Tag Archives: bigotry

Blackwell blinded by religion

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On Monday, 8/28, Ohio governor candidate, J Kenneth Blackwell, held a big press conference to announce an endorsement by a group of Christian pastors. Normally that wouldn’t bother me – even Rev Russell Johnson being one of the endorsers wasn’t a surprise. He had been endorsing Blackwell on the sly for sometime. Pastors and priests should be free to exercise their rights as citizens to endorse candidates for elected office. As long as they are doing it as individuals and not using the resources of their church in support of the person or against the other candidate.

What bothered me was Blackwell’s press conference and the inferences he and others made as written in the local papers.

We are fundamental believers in the fact that the public square should not be stripped or scrubbed clean of religion or faith or God,” Blackwell said. “I will fight for the right of the nonbeliever to not believe, because we all have a right to be wrong.”

Pastors stand up for Blackwell – Columbus Dispatch 8/29/2006

Hmm, ‘we all have the right to be wrong’?

Talk about being arrogant. Blackwell plays good word games. He could have said ‘I will fight for the right of the nonbeliever to not believe, because we all are equal under the law.’ but instead he took the opportunity to express that his religious beliefs are correct and the non-believer is wrong. Had he said what I suggested above, he would be in line with government neutrality toward religious beliefs. It is not about being “right” or “wrong”. If we are equal under the law than our beliefs don’t matter and shouldn’t matter.

Also not to beat a dead horse but there is not an effort toward the “public square” to “be stripped or scrubbed clean of religion or faith or God.” That will never happen regardless if Blackwell is elected or not. As I have posted before the “public square” doesn’t equal “government”. Some of us, including the founding fathers, don’t want religion mixing with government in the way that Blackwell intends.

I think he’s better than President Bush at articulating Christian values and how that plays out in terms of policy,” said [Bishop Harry] Jackson, a Democrat.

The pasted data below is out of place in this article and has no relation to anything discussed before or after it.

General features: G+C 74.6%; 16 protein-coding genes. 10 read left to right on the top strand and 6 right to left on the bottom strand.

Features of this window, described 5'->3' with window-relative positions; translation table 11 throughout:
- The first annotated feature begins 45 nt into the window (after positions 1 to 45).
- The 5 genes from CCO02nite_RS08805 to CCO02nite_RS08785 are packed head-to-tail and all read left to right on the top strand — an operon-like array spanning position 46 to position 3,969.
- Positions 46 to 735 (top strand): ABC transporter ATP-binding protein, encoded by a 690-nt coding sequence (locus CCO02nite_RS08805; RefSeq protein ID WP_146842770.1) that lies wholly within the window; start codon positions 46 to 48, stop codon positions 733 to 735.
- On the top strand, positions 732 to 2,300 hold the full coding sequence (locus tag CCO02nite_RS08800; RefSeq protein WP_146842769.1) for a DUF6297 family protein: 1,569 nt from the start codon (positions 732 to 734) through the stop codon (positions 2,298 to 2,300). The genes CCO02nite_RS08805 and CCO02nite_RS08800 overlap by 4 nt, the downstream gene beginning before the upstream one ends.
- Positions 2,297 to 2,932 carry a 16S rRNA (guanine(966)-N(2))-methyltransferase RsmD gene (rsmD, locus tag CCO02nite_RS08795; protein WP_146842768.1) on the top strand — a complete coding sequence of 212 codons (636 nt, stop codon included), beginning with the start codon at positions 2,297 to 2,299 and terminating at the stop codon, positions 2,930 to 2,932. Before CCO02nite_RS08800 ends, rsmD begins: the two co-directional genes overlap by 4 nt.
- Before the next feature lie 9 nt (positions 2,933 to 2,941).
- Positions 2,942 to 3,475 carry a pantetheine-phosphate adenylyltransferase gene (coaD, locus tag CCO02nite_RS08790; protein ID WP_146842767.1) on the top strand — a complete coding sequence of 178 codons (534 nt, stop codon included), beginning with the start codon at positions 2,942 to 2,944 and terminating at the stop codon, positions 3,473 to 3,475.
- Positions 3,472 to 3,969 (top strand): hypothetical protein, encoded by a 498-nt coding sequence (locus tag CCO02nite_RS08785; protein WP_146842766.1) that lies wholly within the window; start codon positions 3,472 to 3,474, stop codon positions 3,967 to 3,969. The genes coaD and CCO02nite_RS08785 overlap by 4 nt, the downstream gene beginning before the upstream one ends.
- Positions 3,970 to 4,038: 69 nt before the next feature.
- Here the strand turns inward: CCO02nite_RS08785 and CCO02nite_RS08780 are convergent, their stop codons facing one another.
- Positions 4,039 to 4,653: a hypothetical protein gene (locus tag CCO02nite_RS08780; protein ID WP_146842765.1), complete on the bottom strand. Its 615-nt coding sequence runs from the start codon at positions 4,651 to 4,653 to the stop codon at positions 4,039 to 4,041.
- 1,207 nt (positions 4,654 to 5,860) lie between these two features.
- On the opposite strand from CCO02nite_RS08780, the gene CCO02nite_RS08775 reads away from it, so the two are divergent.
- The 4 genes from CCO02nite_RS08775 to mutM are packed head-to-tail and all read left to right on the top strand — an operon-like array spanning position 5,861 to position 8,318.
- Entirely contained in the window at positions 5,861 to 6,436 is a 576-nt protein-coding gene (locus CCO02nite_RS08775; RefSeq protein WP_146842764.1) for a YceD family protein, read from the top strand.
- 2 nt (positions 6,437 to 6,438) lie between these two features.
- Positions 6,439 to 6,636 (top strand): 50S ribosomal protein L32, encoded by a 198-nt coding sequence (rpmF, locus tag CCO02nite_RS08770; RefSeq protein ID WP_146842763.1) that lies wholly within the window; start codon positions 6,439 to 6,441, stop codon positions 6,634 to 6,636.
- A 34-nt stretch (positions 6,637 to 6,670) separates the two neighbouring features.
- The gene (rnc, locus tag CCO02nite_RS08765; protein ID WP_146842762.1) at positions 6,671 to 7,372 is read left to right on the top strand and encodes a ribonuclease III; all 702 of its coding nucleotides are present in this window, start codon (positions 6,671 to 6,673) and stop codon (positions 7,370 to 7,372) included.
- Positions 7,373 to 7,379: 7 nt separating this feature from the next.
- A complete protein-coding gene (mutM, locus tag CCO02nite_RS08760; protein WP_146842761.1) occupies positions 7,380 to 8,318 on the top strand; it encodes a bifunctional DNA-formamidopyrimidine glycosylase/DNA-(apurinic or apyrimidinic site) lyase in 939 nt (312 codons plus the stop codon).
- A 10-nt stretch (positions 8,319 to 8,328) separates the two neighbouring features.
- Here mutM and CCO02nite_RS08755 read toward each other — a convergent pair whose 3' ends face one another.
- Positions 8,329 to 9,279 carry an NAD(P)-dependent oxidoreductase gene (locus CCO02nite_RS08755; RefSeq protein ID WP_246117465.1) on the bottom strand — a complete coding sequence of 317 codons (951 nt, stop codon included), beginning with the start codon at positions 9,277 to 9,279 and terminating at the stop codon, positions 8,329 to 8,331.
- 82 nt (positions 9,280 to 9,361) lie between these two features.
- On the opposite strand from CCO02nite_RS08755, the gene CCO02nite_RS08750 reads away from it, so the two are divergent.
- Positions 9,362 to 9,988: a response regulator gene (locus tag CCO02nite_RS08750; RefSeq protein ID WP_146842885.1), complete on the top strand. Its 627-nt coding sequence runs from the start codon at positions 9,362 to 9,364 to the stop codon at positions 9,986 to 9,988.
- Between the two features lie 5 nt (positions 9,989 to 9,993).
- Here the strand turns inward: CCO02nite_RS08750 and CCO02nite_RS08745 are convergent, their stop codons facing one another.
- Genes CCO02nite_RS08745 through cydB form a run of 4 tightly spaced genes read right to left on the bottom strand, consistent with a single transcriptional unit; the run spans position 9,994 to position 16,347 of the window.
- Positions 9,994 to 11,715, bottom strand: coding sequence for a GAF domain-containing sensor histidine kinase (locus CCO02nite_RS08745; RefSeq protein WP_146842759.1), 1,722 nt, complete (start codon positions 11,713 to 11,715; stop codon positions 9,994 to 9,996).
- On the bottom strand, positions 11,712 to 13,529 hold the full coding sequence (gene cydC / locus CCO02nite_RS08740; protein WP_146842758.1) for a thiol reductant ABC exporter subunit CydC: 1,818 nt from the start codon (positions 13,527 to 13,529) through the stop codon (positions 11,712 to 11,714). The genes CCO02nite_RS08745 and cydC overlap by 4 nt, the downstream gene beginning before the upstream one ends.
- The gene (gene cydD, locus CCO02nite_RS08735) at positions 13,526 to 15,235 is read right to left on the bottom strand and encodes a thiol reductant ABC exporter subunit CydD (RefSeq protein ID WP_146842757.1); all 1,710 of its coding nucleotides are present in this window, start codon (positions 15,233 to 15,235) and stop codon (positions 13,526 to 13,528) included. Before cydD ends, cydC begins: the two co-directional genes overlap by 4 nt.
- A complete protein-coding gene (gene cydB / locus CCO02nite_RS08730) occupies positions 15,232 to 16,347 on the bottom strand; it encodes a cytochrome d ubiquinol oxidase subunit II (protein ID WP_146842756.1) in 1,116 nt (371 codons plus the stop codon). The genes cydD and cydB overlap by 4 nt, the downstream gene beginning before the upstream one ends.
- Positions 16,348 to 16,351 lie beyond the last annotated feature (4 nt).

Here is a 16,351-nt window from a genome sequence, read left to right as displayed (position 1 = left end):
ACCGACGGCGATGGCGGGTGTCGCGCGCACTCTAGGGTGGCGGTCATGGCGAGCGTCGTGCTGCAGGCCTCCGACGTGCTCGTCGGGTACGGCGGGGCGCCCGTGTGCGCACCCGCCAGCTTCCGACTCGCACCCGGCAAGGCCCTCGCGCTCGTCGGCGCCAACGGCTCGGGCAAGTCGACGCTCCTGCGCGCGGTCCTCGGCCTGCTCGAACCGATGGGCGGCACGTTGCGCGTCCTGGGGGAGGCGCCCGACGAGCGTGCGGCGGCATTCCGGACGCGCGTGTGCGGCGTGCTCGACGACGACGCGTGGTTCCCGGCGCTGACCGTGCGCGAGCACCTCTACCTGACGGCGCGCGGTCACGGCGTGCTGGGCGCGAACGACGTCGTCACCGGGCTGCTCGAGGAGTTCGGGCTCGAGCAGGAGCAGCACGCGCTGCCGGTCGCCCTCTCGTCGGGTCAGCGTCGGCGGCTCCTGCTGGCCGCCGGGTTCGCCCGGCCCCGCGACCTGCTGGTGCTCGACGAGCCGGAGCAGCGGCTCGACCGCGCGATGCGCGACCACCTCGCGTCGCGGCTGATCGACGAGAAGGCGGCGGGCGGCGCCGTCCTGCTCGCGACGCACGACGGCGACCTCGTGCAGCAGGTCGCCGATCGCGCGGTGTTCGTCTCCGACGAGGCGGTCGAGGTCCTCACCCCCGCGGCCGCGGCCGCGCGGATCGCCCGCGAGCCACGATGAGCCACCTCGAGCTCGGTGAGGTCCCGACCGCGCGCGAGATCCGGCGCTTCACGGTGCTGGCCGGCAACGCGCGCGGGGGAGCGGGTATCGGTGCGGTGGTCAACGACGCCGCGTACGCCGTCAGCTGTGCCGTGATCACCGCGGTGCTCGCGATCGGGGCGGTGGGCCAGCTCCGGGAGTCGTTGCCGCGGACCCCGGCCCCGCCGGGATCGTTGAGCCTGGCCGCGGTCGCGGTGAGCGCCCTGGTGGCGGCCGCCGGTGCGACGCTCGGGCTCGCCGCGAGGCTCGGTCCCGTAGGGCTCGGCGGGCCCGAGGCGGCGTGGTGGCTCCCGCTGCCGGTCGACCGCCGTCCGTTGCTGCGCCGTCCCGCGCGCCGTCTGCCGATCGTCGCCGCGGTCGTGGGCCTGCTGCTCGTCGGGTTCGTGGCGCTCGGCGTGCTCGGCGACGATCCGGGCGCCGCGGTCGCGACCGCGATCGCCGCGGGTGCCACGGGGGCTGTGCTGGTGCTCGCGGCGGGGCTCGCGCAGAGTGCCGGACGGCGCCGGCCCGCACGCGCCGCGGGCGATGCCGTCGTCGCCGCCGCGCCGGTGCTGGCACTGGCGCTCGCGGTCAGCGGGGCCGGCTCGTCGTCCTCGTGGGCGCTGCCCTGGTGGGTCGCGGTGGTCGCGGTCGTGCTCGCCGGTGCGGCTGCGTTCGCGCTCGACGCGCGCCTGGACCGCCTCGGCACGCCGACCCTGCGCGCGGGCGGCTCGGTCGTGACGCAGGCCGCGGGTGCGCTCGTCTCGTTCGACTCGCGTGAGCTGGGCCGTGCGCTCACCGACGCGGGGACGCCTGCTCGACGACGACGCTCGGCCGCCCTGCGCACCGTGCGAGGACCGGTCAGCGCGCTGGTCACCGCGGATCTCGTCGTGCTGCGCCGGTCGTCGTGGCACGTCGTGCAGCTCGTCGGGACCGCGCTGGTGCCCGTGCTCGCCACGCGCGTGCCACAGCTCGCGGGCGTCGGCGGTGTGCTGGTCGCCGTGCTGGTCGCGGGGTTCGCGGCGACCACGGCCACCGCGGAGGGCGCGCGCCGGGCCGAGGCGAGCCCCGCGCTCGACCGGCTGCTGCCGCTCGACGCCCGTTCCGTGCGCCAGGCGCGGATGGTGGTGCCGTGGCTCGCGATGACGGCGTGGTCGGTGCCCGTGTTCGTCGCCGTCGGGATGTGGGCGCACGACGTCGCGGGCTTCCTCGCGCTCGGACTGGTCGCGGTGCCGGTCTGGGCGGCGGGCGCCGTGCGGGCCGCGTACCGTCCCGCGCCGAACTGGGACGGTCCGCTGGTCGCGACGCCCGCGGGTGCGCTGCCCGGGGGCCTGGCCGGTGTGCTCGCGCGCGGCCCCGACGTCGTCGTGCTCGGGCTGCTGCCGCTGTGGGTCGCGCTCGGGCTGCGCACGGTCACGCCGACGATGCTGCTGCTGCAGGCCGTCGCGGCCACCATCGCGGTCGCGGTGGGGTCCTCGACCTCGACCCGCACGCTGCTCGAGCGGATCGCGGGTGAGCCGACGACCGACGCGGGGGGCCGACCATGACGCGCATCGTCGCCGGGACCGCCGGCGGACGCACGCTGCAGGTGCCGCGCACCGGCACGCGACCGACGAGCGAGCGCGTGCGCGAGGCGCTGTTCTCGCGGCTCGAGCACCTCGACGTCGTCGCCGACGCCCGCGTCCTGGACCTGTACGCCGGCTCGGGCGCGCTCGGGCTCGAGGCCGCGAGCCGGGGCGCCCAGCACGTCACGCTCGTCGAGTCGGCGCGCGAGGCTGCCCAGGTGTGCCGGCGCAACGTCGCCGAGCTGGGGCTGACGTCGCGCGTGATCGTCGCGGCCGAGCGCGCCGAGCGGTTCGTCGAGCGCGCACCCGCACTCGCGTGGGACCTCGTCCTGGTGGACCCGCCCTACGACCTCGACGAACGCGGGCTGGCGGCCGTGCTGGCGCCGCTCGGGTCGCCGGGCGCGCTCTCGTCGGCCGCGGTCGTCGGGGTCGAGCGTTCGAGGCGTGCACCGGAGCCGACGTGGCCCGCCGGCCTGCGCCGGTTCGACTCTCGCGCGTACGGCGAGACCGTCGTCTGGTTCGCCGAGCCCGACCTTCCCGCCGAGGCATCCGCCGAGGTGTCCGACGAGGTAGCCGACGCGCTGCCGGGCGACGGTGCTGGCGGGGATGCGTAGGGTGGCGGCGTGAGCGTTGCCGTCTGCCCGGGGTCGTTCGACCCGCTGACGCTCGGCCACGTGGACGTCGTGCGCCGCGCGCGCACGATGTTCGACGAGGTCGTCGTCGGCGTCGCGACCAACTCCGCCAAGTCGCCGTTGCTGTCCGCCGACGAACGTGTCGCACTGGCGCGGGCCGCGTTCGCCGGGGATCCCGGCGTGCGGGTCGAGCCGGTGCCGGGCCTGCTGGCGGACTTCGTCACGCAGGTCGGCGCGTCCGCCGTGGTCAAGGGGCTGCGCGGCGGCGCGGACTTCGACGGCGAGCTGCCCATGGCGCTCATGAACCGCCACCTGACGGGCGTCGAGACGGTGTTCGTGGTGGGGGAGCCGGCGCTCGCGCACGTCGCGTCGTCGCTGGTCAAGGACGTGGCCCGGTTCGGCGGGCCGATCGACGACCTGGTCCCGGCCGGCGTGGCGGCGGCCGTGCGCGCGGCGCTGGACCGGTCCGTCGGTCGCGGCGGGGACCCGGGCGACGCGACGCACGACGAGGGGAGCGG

Wow, Blackwell is more religious than Pope Bush. That is saying a lot.

That is the shell game Blackwell and his supporters are playing. They are playing the religion card and it is bad for Democracy.

Democracy ideally relies on elected bodies of power to create laws and govern the day-to-day affairs of the nation. Debate ensues and usually compromise is reached. Because these bodies are not unanimous and are not taking the cues from the same source generally a mutually beneficial and efficient solution is reached. Democracy in essence relies on compromise and debate of parties seeking the best interest of the nation.

The problem with church and government mixing usually means the issues begin to be defined not as fair or just, but as good and evil. Religion has a bad habit of making a black and white argument. Christians, Muslims and Jews see the world as a test and struggle to the souls of humanity for eternal reward to the believers and eternal punishment for the unbelievers. Hence compromise with those outside the group in power usually isn’t an option as they are not good or as good as the ones with religion. In essence, it is wrong to compromise with evil.

Religion and Government Should Never Be Mixed

Ohio has a unique constitution in that some rights afforded to its citizens are not as vague or as open to misinterpretation as the Federal constitution. Here is an example:

No person shall be compelled to attend, erect, or support any place of worship, or maintain any form of worship, against his consent; and no preference shall be given, by law, to any religious society; nor shall any interference with the rights of conscience be permitted. No religious test shall be required, as a qualification for office, nor shall any person be incompetent to be a witness on account of his religious belief….

Ohio Bill of Rights

I would be very interested if either candidate would support this constitutional right. I think Blackwell would have a tough time supporting it as his press conference made clear. Should we elect someone who can’t uphold even basic civil rights?